X-Message-Number: 28355
Date: Sat, 26 Aug 2006 22:22:29 -0400
From: Keith Henson <>
Subject: Nanotech, space elevator and wealth

In order for cryonics to work, our society has to stay together and produce 
LN2 at reasonable cost till the singularity or something close to it.

Exactly how long that will take is unknown, but a matter of 1-3 decades 
will probably bracket it.  The world's society has serious problem which 
are made worse by the anticipation of bad times a-coming.

I wrote an article on the connection between good economic times and a lack 
of war that was published in a reviewed journal,


And a slightly longer version of the article is on line.


This has made me rather sensitive to the indirect effects of peak oil and 
global warming.

One way both can be solved is power satellites (from the late 70s).  That's 
darn close to impossible to do with rockets, but mechanical powered space 
elevators (if nanotubes are strong enough) make them amazingly 
economical.  And working on them would make the future brighter and less 
likely to have wars.

Here is a bit of a write up.

2000 tonne per day space elevator
Abstract Text

Even the most optimistic carbon nanotube materials will require some taper 
to build a space elevator. Tapered cables are difficult to drive 
mechanically, leading to complex systems of electrically powered climbers 
and lasers to deliver energy to the climbers. This leads to slow transit 
and replication times.

This paper proposes the design of a moving, non-tapered space elevator 
cable threaded through a system of pulleys that increase the number of 
supporting strands as the space elevator approaches geostationary orbit 
(GEO). The number of pulley stations and the length of the cable will 
depend on the performance of the cable--projected materials have cable 
lengths of 50-500 times the distance to GEO.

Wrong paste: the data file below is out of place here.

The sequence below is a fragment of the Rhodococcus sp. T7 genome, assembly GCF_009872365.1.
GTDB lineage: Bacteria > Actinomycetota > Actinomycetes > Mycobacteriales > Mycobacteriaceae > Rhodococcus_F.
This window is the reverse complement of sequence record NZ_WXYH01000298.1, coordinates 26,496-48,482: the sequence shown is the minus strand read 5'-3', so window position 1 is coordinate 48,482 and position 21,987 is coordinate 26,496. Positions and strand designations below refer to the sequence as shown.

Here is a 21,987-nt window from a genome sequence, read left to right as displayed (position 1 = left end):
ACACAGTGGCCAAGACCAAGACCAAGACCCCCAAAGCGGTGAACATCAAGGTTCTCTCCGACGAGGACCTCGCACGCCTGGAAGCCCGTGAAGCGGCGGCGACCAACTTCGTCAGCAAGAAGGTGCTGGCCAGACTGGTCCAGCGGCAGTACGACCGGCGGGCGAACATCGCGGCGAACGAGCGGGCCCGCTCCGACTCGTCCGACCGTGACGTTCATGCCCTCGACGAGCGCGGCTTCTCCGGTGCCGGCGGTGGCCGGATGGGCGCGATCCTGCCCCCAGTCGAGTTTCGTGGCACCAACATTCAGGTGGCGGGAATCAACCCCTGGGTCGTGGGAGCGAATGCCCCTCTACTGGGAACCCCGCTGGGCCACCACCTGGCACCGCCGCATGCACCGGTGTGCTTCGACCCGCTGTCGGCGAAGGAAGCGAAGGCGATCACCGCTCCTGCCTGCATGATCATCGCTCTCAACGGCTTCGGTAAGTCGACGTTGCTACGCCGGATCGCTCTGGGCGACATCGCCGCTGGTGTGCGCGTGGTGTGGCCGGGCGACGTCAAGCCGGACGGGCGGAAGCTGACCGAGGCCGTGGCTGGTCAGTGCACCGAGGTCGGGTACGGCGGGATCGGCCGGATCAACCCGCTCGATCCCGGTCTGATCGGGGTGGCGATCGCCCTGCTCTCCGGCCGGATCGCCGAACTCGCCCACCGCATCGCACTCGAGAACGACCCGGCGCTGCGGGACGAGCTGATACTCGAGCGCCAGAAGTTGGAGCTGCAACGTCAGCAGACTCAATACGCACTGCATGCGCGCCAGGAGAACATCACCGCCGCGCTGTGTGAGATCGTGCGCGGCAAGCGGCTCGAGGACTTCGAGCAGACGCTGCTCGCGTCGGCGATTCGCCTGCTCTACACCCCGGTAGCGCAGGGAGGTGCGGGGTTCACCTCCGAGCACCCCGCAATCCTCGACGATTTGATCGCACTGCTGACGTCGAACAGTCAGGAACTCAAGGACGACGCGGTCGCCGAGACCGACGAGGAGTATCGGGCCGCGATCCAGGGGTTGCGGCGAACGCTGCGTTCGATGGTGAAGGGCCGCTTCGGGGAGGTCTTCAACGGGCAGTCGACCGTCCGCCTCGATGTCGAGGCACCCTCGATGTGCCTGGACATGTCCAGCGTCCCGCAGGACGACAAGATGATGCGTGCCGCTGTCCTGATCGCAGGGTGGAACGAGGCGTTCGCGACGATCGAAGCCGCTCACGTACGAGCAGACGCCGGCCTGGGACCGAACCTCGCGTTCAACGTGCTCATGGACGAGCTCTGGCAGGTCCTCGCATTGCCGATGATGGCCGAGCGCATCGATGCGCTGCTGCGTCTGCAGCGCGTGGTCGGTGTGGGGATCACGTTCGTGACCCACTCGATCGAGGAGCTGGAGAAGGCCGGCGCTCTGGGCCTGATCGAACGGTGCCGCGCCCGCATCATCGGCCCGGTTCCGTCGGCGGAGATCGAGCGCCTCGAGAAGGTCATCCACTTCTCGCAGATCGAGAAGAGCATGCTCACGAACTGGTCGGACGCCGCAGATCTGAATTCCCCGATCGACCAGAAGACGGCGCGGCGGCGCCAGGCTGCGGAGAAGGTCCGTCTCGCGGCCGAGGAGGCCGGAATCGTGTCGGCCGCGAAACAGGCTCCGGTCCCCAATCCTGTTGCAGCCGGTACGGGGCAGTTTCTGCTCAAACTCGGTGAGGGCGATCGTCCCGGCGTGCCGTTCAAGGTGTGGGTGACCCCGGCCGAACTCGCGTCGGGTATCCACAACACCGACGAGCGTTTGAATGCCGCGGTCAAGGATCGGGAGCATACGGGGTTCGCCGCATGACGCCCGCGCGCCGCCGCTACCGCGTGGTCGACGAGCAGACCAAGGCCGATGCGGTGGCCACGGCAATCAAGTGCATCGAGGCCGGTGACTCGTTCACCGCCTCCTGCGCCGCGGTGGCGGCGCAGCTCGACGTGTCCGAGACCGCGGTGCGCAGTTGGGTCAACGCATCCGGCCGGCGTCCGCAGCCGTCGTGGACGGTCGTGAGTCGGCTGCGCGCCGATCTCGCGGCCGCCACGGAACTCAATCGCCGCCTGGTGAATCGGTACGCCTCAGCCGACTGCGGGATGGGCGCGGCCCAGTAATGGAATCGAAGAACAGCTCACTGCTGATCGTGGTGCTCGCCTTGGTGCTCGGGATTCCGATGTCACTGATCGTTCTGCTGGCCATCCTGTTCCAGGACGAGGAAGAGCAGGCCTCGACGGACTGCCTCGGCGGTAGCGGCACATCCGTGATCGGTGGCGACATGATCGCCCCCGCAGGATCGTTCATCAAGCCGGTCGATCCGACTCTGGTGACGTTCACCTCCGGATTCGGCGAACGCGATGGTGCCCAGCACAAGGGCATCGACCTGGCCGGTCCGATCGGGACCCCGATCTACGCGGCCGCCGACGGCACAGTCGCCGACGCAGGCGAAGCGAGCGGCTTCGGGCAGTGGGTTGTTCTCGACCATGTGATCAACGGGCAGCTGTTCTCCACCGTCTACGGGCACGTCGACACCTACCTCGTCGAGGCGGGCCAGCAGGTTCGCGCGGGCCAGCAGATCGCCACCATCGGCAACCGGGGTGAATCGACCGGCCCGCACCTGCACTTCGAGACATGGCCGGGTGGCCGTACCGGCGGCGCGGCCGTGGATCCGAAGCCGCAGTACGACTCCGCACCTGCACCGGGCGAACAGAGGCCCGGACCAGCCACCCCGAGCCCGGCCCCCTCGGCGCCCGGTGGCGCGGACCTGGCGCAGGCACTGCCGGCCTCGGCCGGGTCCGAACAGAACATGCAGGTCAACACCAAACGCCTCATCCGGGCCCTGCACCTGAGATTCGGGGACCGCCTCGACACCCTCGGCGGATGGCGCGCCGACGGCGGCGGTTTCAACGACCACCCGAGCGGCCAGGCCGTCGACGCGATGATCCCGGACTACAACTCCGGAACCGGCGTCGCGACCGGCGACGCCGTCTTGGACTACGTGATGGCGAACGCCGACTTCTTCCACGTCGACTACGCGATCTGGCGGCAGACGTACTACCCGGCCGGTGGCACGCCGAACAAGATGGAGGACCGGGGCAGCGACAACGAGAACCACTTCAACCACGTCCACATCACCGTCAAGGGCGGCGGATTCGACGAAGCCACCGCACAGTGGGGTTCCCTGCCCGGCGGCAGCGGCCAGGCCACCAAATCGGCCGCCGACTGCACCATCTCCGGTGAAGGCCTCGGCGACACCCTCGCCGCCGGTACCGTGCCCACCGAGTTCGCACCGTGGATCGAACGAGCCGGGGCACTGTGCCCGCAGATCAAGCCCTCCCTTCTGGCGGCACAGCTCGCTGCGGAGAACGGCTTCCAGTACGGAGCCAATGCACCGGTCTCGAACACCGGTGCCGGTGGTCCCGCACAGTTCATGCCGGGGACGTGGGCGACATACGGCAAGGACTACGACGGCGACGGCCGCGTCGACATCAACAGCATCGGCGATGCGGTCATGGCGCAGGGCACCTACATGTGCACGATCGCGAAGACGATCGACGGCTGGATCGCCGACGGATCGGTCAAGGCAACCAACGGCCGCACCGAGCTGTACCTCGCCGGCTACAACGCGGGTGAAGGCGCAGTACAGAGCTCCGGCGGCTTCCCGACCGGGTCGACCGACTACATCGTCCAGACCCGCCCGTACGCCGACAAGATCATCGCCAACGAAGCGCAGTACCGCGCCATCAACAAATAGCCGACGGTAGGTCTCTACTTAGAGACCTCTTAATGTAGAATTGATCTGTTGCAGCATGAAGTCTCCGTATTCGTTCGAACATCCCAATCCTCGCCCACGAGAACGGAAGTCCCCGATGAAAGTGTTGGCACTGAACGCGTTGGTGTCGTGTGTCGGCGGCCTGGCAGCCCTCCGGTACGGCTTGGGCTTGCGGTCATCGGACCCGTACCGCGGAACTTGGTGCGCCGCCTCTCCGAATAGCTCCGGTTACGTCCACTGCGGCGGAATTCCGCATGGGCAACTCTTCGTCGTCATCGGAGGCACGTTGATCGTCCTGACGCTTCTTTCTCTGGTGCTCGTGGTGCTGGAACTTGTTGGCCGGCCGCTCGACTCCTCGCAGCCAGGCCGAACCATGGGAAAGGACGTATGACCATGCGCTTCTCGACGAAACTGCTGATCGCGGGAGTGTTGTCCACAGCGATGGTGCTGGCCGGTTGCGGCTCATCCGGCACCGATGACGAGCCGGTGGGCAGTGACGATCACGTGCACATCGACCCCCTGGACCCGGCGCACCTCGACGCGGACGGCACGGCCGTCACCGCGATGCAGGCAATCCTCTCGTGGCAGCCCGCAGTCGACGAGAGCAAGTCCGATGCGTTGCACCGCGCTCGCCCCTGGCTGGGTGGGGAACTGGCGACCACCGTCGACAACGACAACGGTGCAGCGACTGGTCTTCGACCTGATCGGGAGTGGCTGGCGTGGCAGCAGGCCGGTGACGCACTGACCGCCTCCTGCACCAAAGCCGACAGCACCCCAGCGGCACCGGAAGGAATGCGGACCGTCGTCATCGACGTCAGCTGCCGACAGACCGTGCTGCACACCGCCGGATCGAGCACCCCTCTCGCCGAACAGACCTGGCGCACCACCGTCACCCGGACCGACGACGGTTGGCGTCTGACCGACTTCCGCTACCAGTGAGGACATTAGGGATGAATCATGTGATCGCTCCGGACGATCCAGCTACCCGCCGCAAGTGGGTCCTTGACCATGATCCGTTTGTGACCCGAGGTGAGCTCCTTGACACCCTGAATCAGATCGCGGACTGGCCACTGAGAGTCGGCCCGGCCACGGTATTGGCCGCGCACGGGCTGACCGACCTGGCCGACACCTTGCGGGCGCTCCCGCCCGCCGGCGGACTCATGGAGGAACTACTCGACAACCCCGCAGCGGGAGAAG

The proposed design is particularly suited to rapid buildup. The up cable 
goes beyond GEO before winding back down. New cable attached to the 
existing one at the bottom reinforces the elevator from the top. This 
design also makes cloning the elevator simple.

Cables can move much faster than climbers, perhaps as fast as 1500 km/hr, 
reducing transit time to a day and replication time to 50-500 days. Maximum 
velocity is uncertain because part of the cable in the earth's atmosphere 
and subject to aerodynamic forces. This design also makes cable degradation 
due to molecular oxygen less of a problem since any part of the cable is 
only briefly exposed and the entire cable can be inspected and replaced as 

The paper analyzes a mature system able to lift 2000 metric tons per day to 
GEO. The mechanical power requirement is about a Gw (for scale the aircraft 
carrier Enterprise is rated at 0.21 Gw). Five Gw power satellites (at 
2kg/kW) would mass 10,000 metric tons each, allowing a mature space 
elevator to transport parts for more than 50 power satellites a year. At 5 
Gw-days to lift the parts, the lift energy would be paid back in one day of 
operation of a 5 Gw power satellite.

The obvious effects of building scores of 5 Gw power satellites a year on 
such matters as reducing energy costs and carbon emissions are briefly 


(Photo of model. The cable on the left side of the photograph goes to the 
top, stress being transferred to the other cables through the pulley stations.)


If anyone wants to be involved, working on it, investing, etc, send me a note.

Keith Henson

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